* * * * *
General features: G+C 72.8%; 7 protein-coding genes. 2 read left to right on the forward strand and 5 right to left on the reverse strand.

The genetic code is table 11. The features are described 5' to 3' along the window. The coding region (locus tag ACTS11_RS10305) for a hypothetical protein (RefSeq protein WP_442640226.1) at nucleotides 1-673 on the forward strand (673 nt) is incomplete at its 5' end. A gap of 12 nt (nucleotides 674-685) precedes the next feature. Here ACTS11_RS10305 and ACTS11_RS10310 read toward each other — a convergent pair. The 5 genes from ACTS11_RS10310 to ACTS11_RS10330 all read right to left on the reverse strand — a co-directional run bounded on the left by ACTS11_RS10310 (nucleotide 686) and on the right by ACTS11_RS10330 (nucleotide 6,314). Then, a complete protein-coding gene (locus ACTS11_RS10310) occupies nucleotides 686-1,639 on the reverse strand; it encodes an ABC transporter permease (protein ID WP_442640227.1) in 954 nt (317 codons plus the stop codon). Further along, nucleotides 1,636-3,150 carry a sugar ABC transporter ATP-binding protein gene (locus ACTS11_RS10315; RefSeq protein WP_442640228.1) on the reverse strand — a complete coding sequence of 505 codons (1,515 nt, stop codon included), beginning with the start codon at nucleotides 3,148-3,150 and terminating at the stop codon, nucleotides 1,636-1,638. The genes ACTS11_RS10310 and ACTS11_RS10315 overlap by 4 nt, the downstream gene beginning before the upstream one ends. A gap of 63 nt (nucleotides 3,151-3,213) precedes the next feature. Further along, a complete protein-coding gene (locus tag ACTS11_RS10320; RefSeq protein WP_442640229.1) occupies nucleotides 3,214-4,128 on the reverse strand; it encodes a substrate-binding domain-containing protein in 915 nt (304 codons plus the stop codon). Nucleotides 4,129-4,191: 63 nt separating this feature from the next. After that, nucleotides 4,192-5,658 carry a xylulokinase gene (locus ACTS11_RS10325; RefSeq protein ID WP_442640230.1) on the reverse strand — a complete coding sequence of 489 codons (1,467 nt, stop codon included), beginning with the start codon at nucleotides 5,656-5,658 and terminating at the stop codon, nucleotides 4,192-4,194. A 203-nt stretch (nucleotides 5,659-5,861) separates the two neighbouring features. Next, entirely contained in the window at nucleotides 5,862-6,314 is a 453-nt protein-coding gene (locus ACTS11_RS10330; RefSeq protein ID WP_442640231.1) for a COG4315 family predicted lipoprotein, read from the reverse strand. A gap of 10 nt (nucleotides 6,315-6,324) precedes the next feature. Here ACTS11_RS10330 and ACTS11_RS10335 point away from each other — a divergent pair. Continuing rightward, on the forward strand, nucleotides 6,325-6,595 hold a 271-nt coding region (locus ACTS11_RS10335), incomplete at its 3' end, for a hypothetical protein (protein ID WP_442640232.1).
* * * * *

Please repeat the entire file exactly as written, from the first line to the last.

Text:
General features: G+C 72.8%; 7 protein-coding genes. 2 read left to right on the forward strand and 5 right to left on the reverse strand.

The genetic code is table 11. The features are described 5' to 3' along the window. The coding region (locus tag ACTS11_RS10305) for a hypothetical protein (RefSeq protein WP_442640226.1) at nucleotides 1-673 on the forward strand (673 nt) is incomplete at its 5' end. A gap of 12 nt (nucleotides 674-685) precedes the next feature. Here ACTS11_RS10305 and ACTS11_RS10310 read toward each other — a convergent pair. The 5 genes from ACTS11_RS10310 to ACTS11_RS10330 all read right to left on the reverse strand — a co-directional run bounded on the left by ACTS11_RS10310 (nucleotide 686) and on the right by ACTS11_RS10330 (nucleotide 6,314). Then, a complete protein-coding gene (locus ACTS11_RS10310) occupies nucleotides 686-1,639 on the reverse strand; it encodes an ABC transporter permease (protein ID WP_442640227.1) in 954 nt (317 codons plus the stop codon). Further along, nucleotides 1,636-3,150 carry a sugar ABC transporter ATP-binding protein gene (locus ACTS11_RS10315; RefSeq protein WP_442640228.1) on the reverse strand — a complete coding sequence of 505 codons (1,515 nt, stop codon included), beginning with the start codon at nucleotides 3,148-3,150 and terminating at the stop codon, nucleotides 1,636-1,638. The genes ACTS11_RS10310 and ACTS11_RS10315 overlap by 4 nt, the downstream gene beginning before the upstream one ends. A gap of 63 nt (nucleotides 3,151-3,213) precedes the next feature. Further along, a complete protein-coding gene (locus tag ACTS11_RS10320; RefSeq protein WP_442640229.1) occupies nucleotides 3,214-4,128 on the reverse strand; it encodes a substrate-binding domain-containing protein in 915 nt (304 codons plus the stop codon). Nucleotides 4,129-4,191: 63 nt separating this feature from the next. After that, nucleotides 4,192-5,658 carry a xylulokinase gene (locus ACTS11_RS10325; RefSeq protein ID WP_442640230.1) on the reverse strand — a complete coding sequence of 489 codons (1,467 nt, stop codon included), beginning with the start codon at nucleotides 5,656-5,658 and terminating at the stop codon, nucleotides 4,192-4,194. A 203-nt stretch (nucleotides 5,659-5,861) separates the two neighbouring features. Next, entirely contained in the window at nucleotides 5,862-6,314 is a 453-nt protein-coding gene (locus ACTS11_RS10330; RefSeq protein ID WP_442640231.1) for a COG4315 family predicted lipoprotein, read from the reverse strand. A gap of 10 nt (nucleotides 6,315-6,324) precedes the next feature. Here ACTS11_RS10330 and ACTS11_RS10335 point away from each other — a divergent pair. Continuing rightward, on the forward strand, nucleotides 6,325-6,595 hold a 271-nt coding region (locus ACTS11_RS10335), incomplete at its 3' end, for a hypothetical protein (protein ID WP_442640232.1).